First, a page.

We noted previously that official efforts by Egypt’s religious establishment – represented by Al-Azhar University – have been eclipsed by translations by men associated with the institution. Today’s post concerns one of those.
The 1st edition (2007) of “The Gracious Quran: A modern-phrased interpretation in English” is particularly fine, in two volumes: one with the translation and indices, the other with the Arabic text, English essays and annotations.
Ahmad Zaki Hammad was trained at Al-Azhar and later became professor in Qur’an, Hadith and Shari’ah at its Faculty of Languages & Translation. He lived 25 years in the USA, served in Islamic organisations, and completed his PhD at the University of Chicago on al-Ghazālī’s work on legal principles, “al-Mustaṣfā” (translation and study). He has several other published books including studies of specific Quranic chapters which were released before he completed his major translation.
Vol. 1 opens with short introductions. Hammad states that this translation is based on “fourteen centuries of continuous Quran scholarship”; it provides context so the text may be understood as educated Arabs do; and balances clear language with “a sense of reverence and beauty”.
The Annotated Contents are an unusual touch which provides a reason each surah has its name. The translation itself is laid out in 4 columns per double-page, in phrase-lines resembling poetry, and breaks between passages. Glosses are marked by half-brackets. The volume also has a General Index and four specialised indices, on God; His attributes and actions; “Prophets, Messengers and Mary (peace be upon her)”; and animals, insects and plants. These in themselves can be added to the genre of the Qur’an Index.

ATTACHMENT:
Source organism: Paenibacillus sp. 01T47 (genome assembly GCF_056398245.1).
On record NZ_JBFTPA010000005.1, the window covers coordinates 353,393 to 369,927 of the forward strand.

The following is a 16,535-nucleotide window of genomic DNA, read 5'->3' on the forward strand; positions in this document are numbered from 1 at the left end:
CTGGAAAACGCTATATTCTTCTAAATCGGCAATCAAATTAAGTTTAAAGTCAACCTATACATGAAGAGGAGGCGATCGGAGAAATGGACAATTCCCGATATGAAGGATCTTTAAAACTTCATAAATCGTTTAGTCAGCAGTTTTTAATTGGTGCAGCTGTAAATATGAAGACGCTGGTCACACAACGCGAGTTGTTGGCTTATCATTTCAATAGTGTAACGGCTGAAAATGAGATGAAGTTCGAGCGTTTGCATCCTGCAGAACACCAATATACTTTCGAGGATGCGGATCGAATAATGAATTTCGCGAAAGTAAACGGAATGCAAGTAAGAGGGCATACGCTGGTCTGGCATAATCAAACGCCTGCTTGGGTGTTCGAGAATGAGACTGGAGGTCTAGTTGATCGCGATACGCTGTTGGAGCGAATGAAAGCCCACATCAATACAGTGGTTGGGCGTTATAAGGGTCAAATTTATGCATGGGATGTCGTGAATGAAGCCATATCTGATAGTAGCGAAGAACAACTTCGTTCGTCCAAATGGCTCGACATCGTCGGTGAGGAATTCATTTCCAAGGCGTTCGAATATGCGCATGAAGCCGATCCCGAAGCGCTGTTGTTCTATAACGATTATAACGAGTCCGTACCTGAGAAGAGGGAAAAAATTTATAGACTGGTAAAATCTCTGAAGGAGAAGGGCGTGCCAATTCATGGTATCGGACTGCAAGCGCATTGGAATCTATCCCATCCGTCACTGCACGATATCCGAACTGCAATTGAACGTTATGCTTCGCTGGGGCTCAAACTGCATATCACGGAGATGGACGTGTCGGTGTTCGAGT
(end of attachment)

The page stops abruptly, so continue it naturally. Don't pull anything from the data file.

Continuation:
Vol. 2 opens (from the left) with reviews by major Azhari scholars Yusuf al-Qaradawi, Ali Gomaa and Muhammad Abu Laylah (the latter a senior figure in the Faculty of Languages). A recurrent theme is the fact that the translator has combined knowledge of “East and West”. Hammad then explains that these are intended to be followed by 4 further volumes of “commentary, scholarly notes, precepts and practice, vocabulary reference, thematic concordance and indices”. Then comes a set of chapters introducing the Qur’an and its features. Notable are the sections on the history of Qur’an translation, in which Hammad offers his own assessments, then outlines his own training and explains his sources and approach in considerable detail. He notes that he reworked an earlier version completed in 1999.
The same chapters are then provided in Arabic. If you open Vol. 2 from the right, it has a different set of reviews in Arabic, then a tailored 250-page muṣḥaf (Qur’an layout) without translation. The middle 200 pages of Vol. 2 are notes (sometimes short essays) pertaining to specific verses. Making use of them properly would require placing the two volumes side by side. The 2nd edition (2008) is smaller, with parallel Arabic-English text, but naturally less content than the 1st.
Ahmad Zaki Hammad’s rendition of the Qur’an displays a high level of expertise and attention to detail, including in its layout and aesthetics. The translation itself deserves wider attention, and the supplementary material is worthy of close study.